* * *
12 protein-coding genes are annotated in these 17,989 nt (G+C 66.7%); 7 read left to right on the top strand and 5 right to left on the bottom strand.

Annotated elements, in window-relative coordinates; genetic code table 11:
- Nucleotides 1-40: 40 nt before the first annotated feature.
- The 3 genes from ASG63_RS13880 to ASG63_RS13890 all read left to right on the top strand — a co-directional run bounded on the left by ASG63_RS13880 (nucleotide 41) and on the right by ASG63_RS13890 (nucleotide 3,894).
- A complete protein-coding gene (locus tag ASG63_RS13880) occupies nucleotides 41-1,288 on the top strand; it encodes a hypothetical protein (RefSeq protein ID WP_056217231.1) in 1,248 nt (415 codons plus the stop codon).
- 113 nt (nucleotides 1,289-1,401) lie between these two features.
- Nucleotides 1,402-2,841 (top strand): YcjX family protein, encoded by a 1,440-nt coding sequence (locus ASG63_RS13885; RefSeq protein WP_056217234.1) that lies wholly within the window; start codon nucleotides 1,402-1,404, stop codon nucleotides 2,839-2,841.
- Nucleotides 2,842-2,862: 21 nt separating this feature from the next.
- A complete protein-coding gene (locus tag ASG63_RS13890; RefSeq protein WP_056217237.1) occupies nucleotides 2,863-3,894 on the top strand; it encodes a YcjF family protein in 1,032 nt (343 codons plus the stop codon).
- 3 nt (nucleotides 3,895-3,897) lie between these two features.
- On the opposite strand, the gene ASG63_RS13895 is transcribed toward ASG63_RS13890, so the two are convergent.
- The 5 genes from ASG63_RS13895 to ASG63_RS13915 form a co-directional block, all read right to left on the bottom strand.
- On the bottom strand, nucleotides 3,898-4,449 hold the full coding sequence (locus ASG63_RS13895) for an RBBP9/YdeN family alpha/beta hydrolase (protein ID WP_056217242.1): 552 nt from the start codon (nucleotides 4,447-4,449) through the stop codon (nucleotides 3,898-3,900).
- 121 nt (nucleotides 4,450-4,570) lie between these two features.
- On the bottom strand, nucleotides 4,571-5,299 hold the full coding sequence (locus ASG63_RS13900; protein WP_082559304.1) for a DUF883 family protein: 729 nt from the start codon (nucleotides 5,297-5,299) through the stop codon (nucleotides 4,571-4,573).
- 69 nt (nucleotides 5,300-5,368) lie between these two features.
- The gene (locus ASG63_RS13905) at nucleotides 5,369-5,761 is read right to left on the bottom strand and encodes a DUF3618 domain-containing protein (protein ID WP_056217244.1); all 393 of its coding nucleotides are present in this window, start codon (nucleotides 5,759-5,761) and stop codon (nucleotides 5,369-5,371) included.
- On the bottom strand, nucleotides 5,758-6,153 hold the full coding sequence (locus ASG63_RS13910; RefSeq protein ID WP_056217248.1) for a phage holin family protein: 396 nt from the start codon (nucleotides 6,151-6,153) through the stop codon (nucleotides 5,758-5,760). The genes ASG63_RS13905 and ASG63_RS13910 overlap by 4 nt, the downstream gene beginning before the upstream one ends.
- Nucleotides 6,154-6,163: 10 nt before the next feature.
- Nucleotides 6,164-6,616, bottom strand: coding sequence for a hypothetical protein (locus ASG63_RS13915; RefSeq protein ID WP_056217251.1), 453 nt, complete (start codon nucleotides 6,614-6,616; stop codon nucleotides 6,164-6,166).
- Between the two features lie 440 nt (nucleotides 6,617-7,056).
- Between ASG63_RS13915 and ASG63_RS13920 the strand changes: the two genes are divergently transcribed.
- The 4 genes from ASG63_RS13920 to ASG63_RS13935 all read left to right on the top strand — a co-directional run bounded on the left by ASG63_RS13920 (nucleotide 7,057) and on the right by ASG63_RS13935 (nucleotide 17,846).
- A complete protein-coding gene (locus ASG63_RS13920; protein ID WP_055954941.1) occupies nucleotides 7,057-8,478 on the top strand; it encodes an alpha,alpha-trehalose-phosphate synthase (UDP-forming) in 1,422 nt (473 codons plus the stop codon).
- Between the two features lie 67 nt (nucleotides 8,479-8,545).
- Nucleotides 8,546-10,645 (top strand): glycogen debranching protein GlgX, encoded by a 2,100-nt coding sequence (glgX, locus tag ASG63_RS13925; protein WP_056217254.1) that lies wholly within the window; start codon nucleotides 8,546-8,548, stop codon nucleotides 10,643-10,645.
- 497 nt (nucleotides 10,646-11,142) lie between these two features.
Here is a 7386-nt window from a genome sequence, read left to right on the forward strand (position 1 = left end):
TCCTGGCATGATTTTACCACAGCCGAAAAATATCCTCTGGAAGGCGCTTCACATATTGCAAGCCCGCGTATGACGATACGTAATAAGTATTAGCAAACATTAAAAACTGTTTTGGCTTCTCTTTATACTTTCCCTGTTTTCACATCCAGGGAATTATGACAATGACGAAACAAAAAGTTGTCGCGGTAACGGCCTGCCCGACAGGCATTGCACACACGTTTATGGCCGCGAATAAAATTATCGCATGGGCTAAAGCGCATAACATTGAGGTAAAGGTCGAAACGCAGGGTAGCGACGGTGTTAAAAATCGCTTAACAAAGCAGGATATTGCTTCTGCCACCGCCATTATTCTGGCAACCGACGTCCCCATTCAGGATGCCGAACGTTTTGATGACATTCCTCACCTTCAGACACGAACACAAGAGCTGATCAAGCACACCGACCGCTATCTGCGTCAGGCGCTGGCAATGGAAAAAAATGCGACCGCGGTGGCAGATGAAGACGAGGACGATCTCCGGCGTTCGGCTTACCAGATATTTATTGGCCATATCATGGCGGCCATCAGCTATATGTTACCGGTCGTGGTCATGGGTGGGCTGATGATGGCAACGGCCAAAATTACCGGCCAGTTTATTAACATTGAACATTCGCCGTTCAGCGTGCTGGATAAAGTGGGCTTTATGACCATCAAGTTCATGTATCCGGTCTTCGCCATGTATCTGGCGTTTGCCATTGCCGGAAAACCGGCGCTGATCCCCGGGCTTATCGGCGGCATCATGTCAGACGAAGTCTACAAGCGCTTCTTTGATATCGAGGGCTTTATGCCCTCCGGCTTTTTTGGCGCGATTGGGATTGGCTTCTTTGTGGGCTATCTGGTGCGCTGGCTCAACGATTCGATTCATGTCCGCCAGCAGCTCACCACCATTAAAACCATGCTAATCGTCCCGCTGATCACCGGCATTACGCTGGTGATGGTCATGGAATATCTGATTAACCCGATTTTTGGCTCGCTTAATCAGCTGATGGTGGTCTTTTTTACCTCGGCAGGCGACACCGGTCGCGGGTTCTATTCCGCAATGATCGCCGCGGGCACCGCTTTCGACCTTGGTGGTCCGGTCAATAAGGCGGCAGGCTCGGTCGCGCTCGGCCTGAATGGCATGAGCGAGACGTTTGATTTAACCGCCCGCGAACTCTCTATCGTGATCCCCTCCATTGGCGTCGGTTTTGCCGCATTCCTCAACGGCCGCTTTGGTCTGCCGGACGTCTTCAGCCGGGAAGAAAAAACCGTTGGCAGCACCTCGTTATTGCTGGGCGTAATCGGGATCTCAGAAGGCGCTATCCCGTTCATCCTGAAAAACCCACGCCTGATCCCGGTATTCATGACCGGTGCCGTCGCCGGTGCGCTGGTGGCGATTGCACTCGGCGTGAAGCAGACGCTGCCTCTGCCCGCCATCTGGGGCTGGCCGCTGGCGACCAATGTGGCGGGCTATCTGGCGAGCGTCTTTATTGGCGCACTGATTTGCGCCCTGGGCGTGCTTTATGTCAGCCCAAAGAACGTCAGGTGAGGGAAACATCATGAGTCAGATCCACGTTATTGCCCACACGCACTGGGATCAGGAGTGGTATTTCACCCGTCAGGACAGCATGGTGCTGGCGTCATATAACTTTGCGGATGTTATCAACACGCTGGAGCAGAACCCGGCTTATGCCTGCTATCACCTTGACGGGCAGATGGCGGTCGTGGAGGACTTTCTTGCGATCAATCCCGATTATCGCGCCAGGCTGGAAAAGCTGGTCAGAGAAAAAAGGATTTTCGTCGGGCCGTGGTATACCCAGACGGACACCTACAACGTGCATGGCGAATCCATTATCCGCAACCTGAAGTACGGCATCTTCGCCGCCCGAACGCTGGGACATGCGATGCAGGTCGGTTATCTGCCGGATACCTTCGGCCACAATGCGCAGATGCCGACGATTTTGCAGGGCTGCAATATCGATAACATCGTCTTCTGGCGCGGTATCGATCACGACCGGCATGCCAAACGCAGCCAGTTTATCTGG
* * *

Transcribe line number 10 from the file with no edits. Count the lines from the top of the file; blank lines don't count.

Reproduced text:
- 3 nt (nucleotides 3,895-3,897) lie between these two features.